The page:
I first saw this on funsec security discussion list:
The gist of the story is it appears gangs are putting dwarves in luggage on long-distance coaches. The dwarves are then able to roam the baggage holds and steal at will.
What does this tell us about security? Quite simply, when we think we've got all the angles covered, the attackers will come up with a new way to beat our systems. That's why security is always an evolving process. This goes in lock step with a weblog post from F-Secure which talks about using more and more automation to keep up with malware. The volume of malware seen is increasing and security companies are having to use more efficient methods to keep up.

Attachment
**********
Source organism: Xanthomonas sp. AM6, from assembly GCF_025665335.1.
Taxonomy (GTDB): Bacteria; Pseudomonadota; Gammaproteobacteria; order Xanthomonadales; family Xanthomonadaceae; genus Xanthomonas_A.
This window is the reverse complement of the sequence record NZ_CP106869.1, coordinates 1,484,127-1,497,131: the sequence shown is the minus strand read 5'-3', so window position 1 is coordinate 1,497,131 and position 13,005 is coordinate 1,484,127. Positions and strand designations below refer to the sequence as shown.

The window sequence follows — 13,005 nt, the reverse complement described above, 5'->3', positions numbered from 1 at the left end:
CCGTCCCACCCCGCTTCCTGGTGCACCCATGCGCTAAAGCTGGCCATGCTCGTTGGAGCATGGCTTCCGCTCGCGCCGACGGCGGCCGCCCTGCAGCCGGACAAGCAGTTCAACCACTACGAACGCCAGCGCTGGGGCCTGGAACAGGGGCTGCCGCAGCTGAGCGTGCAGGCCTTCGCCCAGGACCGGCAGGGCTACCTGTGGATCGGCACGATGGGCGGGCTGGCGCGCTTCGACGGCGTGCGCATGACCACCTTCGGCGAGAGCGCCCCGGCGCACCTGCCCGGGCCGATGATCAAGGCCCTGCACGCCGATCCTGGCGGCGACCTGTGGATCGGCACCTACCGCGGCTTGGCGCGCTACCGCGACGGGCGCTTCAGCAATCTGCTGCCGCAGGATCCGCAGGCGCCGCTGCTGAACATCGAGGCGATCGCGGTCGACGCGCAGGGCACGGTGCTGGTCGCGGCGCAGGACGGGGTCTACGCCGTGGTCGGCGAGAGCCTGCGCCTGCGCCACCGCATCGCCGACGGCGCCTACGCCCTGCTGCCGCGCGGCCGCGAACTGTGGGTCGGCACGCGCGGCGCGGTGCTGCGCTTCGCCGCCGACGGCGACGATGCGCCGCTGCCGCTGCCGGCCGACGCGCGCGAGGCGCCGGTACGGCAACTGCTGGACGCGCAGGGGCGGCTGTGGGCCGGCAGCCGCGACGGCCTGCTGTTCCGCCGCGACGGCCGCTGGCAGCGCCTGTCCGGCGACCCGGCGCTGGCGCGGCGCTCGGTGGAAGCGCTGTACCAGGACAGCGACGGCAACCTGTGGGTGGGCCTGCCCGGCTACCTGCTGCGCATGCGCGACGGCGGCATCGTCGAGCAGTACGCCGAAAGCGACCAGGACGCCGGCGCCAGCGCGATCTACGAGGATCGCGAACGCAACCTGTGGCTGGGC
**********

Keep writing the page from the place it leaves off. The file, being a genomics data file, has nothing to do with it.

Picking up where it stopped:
Given that attackers are going to continue to innovate new attack methods, as Directory Services MVP Joe Richards has pointed out, we've got to be familiar with our systems when everything is running correctly. The best way to do that is to get used to observing our systems when everything is fine. When an anamoly does come up, we'll see it and investigate further. The majority of the time it's not likely going to be related to an attack. But because we are practiced at seeing what things are when the system is right, we'll still catch the anamoly, attack or not. And if it is an attack, we'll likely be responding faster than if we didn't take the time to learn our systems. And if it isn't, it may be a problem we need to respond to. The sooner we're able to respond, the more likely we'll keep things from getting out of hand. This has a bottom line impact on system availability